issue 19 winter 02
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Power and the Law

Thai Buddhism has faced a growing crisis in recent years as the media have exposed a series of scandals involving some of the best known monks and largest temples. Now questions facing the country's 300,000 monks have focused on a spilt between supporters and opponents of new legislation to reform how the monastic Sangha is governed. The new Sangha Bill has been proposed by the Sangha Council, which currently exercises power along with the country's ailing Supreme Patriarch. The Bill would establish a new executive 'monastic government' that would leave the Council with an overseeing role, while the Patriarch becomes a spiritual figurehead.

The bill would have been passed unopposed were it not for the intervention of Luangta Maha Bua, a popular forest monk, who objected to the lack of debate around the new provisions. Both sides mobilised large demonstrations of monks to support or oppose the legislation and the government has set up a legislative review to decide the issue. In recent years the Thai media have reported soap-opera style scandals. Exposés of some of the most prominent monks have shown them amassing collections of cars, embezzling money and property, and secretly keeping mistresses.

The first draft of the legislation proposed a virtual ban on media criticism of monks. Following protests these proposals have been toned down, but the current draft of the legislation still proposes long prison sentences for those convicted of defaming the Supreme Patriarch or the Buddhist faith. Perhaps of greatest concern for freedom of religion is the proposal that existing Thai denominations be recognised while new groups and doctrines prohibited, unless approved by the Sangha Council.

Behind this crisis lie deep-seated issues facing Thai Buddhism. One is the great wealth of many temples. Buddhist monks traditionally have eschewed money, and the laity expects them to remain distant from worldly affairs. But temples' prosperity often requires management of large property and investment portfolios, and brings the possibility of corruption. Thai abbots are appointed head of a temple for life and, according to Tongkon Vongsamutt, an opponent of the Bill, 'this lifetime tenure tends to encourage accumulation of power and wealth, and often leads to corruption'. The new bill proposes a system of trusts run jointly by monks and lay-people, to administer temple assets, but critics protest that the new system still lacks transparency.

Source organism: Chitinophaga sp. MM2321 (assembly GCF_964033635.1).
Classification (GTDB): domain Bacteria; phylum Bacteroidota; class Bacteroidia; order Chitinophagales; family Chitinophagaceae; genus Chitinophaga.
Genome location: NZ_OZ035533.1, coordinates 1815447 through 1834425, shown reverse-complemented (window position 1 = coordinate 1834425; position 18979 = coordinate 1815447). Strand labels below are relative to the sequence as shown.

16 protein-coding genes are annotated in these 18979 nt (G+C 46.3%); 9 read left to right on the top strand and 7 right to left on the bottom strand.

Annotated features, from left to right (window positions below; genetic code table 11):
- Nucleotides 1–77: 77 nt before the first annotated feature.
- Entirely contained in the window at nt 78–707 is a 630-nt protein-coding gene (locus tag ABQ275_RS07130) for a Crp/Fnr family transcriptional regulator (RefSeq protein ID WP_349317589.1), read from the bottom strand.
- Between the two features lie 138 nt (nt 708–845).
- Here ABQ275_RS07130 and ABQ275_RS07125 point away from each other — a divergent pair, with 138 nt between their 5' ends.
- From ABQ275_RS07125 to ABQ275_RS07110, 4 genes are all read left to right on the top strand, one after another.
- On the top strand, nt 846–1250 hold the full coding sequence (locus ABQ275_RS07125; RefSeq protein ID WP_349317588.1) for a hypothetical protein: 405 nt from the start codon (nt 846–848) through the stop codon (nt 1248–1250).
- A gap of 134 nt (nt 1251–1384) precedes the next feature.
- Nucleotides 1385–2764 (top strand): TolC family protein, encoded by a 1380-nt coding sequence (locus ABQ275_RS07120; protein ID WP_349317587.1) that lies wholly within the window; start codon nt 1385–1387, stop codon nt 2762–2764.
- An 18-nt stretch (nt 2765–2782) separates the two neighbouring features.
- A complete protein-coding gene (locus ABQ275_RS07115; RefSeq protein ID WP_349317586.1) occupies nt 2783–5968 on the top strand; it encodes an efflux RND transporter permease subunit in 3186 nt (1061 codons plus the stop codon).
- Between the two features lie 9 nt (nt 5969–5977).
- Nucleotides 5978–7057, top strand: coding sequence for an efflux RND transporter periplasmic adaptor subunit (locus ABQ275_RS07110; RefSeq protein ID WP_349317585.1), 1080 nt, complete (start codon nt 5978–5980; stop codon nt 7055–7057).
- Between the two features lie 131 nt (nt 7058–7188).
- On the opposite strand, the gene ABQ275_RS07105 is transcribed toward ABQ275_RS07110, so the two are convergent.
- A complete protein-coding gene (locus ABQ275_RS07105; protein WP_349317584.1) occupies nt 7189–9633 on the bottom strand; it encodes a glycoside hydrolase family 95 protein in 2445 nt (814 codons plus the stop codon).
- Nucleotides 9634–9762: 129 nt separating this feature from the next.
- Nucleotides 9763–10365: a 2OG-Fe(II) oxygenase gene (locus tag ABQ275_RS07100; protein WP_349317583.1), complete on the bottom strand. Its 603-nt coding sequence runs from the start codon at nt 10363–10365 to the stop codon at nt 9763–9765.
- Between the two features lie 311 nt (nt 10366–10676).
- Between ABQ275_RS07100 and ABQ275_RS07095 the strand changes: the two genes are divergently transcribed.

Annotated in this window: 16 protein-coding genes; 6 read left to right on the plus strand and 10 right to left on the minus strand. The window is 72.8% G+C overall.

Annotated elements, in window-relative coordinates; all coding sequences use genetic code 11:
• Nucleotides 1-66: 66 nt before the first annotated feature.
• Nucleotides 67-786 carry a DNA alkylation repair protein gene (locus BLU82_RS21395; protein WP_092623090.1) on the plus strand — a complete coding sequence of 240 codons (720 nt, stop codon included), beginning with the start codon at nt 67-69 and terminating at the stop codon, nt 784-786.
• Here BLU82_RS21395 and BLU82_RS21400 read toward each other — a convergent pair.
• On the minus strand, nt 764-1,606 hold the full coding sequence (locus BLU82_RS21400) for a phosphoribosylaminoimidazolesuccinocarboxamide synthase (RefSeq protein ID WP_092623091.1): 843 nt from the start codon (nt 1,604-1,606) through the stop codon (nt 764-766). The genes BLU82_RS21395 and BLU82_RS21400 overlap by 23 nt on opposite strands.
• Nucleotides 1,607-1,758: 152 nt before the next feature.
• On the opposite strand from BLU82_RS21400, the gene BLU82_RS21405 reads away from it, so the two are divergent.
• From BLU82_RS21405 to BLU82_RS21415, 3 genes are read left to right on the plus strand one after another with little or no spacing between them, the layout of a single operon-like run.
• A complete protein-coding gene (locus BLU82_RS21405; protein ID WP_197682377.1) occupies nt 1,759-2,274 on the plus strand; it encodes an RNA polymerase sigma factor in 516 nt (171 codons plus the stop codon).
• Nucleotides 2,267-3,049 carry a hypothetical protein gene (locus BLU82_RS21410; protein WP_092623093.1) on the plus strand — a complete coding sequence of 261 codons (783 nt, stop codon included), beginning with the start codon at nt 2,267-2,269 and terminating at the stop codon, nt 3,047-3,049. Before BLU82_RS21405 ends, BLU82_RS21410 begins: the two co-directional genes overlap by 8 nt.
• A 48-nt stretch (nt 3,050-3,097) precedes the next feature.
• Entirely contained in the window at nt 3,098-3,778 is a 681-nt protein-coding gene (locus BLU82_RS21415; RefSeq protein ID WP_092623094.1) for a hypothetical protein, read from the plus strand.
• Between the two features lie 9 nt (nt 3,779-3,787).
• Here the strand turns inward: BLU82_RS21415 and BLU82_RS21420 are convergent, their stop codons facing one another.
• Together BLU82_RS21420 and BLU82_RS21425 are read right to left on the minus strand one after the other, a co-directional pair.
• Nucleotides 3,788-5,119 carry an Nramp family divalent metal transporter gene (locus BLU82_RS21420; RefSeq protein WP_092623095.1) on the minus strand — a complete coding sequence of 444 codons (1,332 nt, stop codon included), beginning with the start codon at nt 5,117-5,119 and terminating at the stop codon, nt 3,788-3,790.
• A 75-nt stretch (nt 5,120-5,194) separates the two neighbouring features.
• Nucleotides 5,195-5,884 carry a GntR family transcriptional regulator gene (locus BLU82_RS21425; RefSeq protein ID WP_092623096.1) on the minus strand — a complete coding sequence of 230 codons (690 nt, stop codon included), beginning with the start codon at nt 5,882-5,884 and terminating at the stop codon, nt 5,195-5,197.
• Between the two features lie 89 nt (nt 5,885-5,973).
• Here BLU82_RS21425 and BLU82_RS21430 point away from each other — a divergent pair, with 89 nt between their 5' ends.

A further issue is the centralisation of power in the hands of a small monastic elite. Historically Thai Buddhism included many diverse traditions of monastic and lay practice. But with the modernisation of Thailand over the past century the growing power of the state has been mirrored by the centralisation of monastic authority. Many local practices have been suppressed, and wandering forest monks (such as Luangta Maha Bua) have been pressurised to conform to uniform structures. He objected that the new legislation would reinforce this centralising tendency.

Both advocates and opponents of the new legislation have argued that they are standing up for the spiritual values at the heart of the Buddhist tradition. And each side has accused the other of seeking to bolster its own vested interests. It is hard for outsiders to know who is correct, but the current debate seems a healthy and perhaps overdue review of time-honoured practices in the light of changed circumstances and new challenges. It remains to be seen whether this review will be sufficiently far-reaching to restore to Thailand a Buddhism that is spiritually alive and true to its roots while remaining relevant to modern life.